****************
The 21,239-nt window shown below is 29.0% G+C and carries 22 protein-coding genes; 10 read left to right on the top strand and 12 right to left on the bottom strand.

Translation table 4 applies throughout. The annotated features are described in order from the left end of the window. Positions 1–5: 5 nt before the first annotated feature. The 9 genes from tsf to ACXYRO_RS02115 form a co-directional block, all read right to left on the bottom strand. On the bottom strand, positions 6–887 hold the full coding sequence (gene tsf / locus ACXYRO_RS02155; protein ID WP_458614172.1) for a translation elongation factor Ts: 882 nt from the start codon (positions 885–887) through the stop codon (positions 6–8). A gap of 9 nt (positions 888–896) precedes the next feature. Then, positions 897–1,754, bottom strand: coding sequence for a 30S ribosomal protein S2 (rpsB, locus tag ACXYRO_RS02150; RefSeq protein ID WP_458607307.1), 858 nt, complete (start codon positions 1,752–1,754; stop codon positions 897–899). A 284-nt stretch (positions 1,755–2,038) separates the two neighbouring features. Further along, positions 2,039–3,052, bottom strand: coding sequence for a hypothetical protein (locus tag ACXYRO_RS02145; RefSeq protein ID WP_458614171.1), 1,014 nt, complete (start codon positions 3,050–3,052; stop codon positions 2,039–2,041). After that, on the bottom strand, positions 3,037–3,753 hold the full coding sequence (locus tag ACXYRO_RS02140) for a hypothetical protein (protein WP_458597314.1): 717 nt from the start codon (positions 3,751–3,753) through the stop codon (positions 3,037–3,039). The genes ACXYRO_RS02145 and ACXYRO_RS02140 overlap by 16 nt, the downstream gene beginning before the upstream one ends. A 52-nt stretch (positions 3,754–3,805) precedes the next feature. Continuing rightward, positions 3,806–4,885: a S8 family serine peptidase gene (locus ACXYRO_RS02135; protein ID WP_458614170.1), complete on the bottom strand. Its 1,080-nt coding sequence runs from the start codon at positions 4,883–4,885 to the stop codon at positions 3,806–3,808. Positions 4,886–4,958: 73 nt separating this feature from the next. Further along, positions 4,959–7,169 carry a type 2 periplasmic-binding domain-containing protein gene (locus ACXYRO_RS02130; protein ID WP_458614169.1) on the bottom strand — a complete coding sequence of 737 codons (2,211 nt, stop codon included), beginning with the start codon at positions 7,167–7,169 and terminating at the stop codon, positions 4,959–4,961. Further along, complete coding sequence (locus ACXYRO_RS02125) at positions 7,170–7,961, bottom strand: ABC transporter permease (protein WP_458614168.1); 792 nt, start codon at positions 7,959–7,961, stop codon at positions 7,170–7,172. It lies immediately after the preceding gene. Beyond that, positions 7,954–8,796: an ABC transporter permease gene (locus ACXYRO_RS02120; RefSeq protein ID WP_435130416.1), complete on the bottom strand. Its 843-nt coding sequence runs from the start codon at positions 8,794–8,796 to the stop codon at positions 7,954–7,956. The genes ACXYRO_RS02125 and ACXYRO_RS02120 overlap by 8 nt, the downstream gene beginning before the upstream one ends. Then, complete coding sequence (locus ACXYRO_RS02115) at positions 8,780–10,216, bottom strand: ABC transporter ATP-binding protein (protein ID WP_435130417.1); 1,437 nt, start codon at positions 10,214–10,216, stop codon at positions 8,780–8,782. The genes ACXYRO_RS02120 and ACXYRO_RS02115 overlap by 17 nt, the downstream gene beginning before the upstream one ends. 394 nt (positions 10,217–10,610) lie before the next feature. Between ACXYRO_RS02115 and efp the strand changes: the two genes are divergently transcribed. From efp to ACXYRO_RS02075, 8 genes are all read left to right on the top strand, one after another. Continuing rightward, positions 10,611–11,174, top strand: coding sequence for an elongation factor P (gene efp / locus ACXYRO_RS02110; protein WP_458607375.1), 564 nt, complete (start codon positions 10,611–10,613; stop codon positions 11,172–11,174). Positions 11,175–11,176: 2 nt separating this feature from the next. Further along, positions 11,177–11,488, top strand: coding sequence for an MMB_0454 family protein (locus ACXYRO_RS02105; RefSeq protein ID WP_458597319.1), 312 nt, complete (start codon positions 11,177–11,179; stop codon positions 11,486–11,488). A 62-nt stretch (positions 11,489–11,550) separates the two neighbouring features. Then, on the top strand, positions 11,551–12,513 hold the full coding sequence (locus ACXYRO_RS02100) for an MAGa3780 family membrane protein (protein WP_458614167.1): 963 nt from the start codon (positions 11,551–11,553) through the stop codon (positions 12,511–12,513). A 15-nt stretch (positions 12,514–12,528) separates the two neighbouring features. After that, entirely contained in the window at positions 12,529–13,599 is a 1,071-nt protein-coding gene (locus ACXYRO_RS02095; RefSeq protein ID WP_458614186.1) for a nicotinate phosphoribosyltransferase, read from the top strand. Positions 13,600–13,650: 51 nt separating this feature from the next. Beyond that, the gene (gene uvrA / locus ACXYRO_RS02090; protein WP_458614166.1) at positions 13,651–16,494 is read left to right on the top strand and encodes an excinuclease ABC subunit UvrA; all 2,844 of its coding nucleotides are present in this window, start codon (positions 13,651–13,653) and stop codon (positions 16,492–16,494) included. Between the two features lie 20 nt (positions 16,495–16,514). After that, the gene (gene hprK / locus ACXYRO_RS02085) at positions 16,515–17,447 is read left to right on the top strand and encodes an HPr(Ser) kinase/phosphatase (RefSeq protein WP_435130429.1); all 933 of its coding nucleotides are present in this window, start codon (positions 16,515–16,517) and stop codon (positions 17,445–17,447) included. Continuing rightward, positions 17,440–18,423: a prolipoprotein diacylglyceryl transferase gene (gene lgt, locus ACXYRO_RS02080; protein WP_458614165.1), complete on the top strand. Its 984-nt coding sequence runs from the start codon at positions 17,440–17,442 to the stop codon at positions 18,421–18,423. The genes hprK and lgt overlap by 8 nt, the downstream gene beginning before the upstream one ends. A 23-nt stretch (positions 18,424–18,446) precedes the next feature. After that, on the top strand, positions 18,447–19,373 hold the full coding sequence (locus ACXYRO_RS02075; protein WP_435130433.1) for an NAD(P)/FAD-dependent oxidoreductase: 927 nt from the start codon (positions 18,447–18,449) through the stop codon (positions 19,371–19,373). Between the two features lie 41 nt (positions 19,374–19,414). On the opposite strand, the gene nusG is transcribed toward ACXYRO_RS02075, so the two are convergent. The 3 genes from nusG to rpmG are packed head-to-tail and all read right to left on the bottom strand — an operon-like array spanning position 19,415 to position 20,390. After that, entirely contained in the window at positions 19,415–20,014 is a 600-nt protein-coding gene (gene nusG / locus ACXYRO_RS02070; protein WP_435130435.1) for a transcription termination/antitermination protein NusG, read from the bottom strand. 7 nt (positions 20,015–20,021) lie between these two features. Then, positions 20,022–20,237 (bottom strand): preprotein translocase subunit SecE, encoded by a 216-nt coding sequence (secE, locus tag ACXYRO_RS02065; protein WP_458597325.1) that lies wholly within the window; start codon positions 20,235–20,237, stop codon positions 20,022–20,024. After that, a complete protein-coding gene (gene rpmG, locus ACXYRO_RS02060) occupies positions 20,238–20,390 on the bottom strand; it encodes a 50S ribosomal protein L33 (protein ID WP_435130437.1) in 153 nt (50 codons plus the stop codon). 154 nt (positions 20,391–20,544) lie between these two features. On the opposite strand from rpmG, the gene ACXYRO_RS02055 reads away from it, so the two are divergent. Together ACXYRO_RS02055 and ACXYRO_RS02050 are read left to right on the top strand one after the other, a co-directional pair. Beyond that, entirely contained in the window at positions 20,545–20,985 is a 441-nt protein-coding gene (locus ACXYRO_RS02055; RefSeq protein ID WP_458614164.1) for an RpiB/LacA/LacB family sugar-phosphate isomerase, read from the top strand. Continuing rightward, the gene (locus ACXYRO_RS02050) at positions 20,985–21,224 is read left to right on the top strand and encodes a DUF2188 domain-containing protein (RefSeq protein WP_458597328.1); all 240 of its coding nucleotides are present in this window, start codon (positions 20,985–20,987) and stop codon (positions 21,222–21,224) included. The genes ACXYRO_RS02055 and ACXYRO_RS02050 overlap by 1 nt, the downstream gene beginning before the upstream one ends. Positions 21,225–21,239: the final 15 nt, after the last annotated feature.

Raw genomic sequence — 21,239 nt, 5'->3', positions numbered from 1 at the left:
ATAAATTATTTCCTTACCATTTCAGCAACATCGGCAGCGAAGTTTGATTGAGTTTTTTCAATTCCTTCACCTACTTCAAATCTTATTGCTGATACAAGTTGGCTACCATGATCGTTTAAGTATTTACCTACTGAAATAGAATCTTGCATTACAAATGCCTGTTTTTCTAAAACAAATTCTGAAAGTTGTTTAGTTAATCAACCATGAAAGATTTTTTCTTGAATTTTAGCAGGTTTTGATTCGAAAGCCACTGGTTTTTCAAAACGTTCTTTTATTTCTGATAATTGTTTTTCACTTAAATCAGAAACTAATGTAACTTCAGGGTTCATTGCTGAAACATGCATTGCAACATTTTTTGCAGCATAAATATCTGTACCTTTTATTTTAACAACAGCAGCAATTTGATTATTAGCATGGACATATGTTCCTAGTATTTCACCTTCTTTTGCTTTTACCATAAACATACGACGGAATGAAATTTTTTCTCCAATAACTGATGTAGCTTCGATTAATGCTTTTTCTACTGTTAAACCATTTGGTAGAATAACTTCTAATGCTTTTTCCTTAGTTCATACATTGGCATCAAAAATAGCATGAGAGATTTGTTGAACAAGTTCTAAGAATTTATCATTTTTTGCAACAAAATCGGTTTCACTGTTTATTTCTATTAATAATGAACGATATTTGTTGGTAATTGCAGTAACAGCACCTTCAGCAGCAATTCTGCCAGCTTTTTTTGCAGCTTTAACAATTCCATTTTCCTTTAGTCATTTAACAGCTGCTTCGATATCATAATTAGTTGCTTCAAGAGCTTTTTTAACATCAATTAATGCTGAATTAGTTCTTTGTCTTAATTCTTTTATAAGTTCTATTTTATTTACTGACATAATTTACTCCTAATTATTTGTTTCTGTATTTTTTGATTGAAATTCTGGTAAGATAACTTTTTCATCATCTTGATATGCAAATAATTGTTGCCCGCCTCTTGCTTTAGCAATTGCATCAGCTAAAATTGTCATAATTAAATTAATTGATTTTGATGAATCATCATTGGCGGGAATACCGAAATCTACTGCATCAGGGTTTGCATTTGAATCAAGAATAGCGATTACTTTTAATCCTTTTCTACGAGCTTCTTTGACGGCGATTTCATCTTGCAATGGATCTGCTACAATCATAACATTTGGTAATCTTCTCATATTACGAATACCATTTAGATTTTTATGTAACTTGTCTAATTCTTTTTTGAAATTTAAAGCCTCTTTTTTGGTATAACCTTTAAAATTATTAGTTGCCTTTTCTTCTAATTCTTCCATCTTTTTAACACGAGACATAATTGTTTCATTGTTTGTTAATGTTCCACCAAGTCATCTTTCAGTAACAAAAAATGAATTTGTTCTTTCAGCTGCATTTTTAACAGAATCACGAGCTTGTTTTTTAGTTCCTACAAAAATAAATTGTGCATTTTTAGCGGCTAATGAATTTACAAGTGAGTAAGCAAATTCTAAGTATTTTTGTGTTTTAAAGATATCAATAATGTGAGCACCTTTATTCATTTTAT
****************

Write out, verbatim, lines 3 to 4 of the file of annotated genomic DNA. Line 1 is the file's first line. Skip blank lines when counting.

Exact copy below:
Raw genomic sequence — 21,239 nt, 5'->3', positions numbered from 1 at the left:
ATAAATTATTTCCTTACCATTTCAGCAACATCGGCAGCGAAGTTTGATTGAGTTTTTTCAATTCCTTCACCTACTTCAAATCTTATTGCTGATACAAGTTGGCTACCATGATCGTTTAAGTATTTACCTACTGAAATAGAATCTTGCATTACAAATGCCTGTTTTTCTAAAACAAATTCTGAAAGTTGTTTAGTTAATCAACCATGAAAGATTTTTTCTTGAATTTTAGCAGGTTTTGATTCGAAAGCCACTGGTTTTTCAAAACGTTCTTTTATTTCTGATAATTGTTTTTCACTTAAATCAGAAACTAATGTAACTTCAGGGTTCATTGCTGAAACATGCATTGCAACATTTTTTGCAGCATAAATATCTGTACCTTTTATTTTAACAACAGCAGCAATTTGATTATTAGCATGGACATATGTTCCTAGTATTTCACCTTCTTTTGCTTTTACCATAAACATACGACGGAATGAAATTTTTTCTCCAATAACTGATGTAGCTTCGATTAATGCTTTTTCTACTGTTAAACCATTTGGTAGAATAACTTCTAATGCTTTTTCCTTAGTTCATACATTGGCATCAAAAATAGCATGAGAGATTTGTTGAACAAGTTCTAAGAATTTATCATTTTTTGCAACAAAATCGGTTTCACTGTTTATTTCTATTAATAATGAACGATATTTGTTGGTAATTGCAGTAACAGCACCTTCAGCAGCAATTCTGCCAGCTTTTTTTGCAGCTTTAACAATTCCATTTTCCTTTAGTCATTTAACAGCTGCTTCGATATCATAATTAGTTGCTTCAAGAGCTTTTTTAACATCAATTAATGCTGAATTAGTTCTTTGTCTTAATTCTTTTATAAGTTCTATTTTATTTACTGACATAATTTACTCCTAATTATTTGTTTCTGTATTTTTTGATTGAAATTCTGGTAAGATAACTTTTTCATCATCTTGATATGCAAATAATTGTTGCCCGCCTCTTGCTTTAGCAATTGCATCAGCTAAAATTGTCATAATTAAATTAATTGATTTTGATGAATCATCATTGGCGGGAATACCGAAATCTACTGCATCAGGGTTTGCATTTGAATCAAGAATAGCGATTACTTTTAATCCTTTTCTACGAGCTTCTTTGACGGCGATTTCATCTTGCAATGGATCTGCTACAATCATAACATTTGGTAATCTTCTCATATTACGAATACCATTTAGATTTTTATGTAACTTGTCTAATTCTTTTTTGAAATTTAAAGCCTCTTTTTTGGTATAACCTTTAAAATTATTAGTTGCCTTTTCTTCTAATTCTTCCATCTTTTTAACACGAGACATAATTGTTTCATTGTTTGTTAATGTTCCACCAAGTCATCTTTCAGTAACAAAAAATGAATTTGTTCTTTCAGCTGCATTTTTAACAGAATCACGAGCTTGTTTTTTAGTTCCTACAAAAATAAATTGTGCATTTTTAGCGGCTAATGAATTTACAAGTGAGTAAGCAAATTCTAAGTATTTTTGTGTTTTAAAGATATCAATAATGTGAGCACCTTTATTCATTTTAT